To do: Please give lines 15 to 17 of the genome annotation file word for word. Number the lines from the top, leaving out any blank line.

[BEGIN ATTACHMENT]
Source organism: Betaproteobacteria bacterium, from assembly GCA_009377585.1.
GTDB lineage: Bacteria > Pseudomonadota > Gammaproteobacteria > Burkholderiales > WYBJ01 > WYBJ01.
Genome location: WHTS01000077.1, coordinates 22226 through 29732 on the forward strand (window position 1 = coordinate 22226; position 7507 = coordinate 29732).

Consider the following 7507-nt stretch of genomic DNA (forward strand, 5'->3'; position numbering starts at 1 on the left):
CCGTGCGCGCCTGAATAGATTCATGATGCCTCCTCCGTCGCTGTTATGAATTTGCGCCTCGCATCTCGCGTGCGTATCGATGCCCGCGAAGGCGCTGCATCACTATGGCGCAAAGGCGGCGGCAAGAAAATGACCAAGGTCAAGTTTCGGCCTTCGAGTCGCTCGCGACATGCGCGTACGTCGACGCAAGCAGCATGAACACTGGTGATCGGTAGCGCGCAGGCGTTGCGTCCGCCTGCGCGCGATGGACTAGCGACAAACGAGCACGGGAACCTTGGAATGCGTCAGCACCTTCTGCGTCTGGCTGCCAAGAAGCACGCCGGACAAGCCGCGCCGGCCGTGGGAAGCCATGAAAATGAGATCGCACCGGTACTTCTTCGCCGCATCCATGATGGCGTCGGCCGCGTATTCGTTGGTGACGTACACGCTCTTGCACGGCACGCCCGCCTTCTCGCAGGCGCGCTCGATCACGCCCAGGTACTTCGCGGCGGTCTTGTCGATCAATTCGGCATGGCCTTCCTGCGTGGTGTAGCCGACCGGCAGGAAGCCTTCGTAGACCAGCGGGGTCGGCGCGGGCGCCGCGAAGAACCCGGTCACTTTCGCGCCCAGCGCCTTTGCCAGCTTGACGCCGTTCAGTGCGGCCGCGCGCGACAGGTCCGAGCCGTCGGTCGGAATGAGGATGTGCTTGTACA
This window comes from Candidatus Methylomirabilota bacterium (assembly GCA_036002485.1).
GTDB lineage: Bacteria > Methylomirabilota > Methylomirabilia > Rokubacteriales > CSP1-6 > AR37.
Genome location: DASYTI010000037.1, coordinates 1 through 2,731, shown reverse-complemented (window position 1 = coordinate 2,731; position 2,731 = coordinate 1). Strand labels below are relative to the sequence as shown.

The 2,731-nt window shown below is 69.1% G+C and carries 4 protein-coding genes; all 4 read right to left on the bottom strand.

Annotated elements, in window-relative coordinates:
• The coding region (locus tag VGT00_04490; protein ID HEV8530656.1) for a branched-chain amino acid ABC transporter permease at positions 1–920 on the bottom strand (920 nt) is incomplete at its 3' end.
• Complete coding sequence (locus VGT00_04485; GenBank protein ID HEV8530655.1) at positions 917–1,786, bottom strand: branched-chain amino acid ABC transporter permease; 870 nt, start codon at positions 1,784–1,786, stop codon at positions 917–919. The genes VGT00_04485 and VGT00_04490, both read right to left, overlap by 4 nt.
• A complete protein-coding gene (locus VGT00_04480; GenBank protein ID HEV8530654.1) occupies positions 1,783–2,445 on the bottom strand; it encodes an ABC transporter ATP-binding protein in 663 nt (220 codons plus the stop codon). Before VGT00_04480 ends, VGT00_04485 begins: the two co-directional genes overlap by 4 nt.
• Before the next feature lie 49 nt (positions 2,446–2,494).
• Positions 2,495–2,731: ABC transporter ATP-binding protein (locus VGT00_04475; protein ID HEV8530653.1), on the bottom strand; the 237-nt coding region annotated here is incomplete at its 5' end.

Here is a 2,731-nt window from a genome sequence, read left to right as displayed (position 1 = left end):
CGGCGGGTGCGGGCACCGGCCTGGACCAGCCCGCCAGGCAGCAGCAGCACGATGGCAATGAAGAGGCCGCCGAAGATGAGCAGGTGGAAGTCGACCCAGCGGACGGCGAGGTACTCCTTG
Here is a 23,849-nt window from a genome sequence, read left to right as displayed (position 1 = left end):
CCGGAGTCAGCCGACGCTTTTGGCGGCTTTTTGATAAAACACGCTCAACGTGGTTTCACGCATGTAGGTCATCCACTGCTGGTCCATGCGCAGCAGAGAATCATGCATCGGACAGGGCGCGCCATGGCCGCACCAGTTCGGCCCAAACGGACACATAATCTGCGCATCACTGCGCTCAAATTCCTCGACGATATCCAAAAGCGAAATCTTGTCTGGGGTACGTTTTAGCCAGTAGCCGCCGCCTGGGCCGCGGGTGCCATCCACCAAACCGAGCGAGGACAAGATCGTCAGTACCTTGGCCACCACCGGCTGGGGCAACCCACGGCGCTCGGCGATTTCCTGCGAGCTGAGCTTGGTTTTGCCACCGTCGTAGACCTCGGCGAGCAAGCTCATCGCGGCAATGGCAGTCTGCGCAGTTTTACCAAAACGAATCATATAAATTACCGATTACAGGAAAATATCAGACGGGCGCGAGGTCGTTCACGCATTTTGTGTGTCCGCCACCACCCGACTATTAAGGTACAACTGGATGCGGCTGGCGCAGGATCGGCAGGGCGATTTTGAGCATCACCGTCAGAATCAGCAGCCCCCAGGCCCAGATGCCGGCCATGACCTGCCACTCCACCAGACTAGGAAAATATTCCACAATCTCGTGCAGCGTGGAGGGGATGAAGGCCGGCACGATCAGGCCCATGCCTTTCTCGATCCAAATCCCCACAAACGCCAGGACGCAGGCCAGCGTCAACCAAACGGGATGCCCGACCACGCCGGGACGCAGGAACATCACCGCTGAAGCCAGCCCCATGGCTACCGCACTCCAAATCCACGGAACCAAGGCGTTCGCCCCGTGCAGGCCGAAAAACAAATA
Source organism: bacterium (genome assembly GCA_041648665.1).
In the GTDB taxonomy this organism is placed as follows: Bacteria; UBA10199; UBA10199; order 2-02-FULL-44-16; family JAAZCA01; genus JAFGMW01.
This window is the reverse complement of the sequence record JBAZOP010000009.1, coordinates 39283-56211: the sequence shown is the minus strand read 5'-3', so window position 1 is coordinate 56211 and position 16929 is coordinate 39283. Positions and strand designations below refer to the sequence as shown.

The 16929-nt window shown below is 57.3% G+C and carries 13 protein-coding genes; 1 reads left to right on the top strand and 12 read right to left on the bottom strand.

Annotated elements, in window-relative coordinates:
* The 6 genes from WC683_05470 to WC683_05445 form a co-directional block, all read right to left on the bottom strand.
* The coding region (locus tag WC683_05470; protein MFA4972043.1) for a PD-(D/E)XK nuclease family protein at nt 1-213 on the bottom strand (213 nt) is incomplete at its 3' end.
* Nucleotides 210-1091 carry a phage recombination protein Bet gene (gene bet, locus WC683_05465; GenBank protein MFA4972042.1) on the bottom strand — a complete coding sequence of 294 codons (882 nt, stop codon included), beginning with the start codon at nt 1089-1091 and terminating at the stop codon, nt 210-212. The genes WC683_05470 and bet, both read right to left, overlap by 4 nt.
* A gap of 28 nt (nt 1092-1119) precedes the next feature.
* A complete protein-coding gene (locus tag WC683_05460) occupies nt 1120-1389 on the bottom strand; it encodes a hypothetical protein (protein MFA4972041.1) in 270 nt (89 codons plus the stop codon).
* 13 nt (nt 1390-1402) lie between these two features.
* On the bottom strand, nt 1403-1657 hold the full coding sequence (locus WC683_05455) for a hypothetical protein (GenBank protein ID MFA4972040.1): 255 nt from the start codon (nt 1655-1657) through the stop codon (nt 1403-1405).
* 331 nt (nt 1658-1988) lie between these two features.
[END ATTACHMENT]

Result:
• Positions 2,495–2,731: ABC transporter ATP-binding protein (locus VGT00_04475; protein ID HEV8530653.1), on the bottom strand; the 237-nt coding region annotated here is incomplete at its 5' end.

Here is a 2,731-nt window from a genome sequence, read left to right as displayed (position 1 = left end):
CGGCGGGTGCGGGCACCGGCCTGGACCAGCCCGCCAGGCAGCAGCAGCACGATGGCAATGAAGAGGCCGCCGAAGATGAGCAGGTGGAAGTCGACCCAGCGGACGGCGAGGTACTCCTTG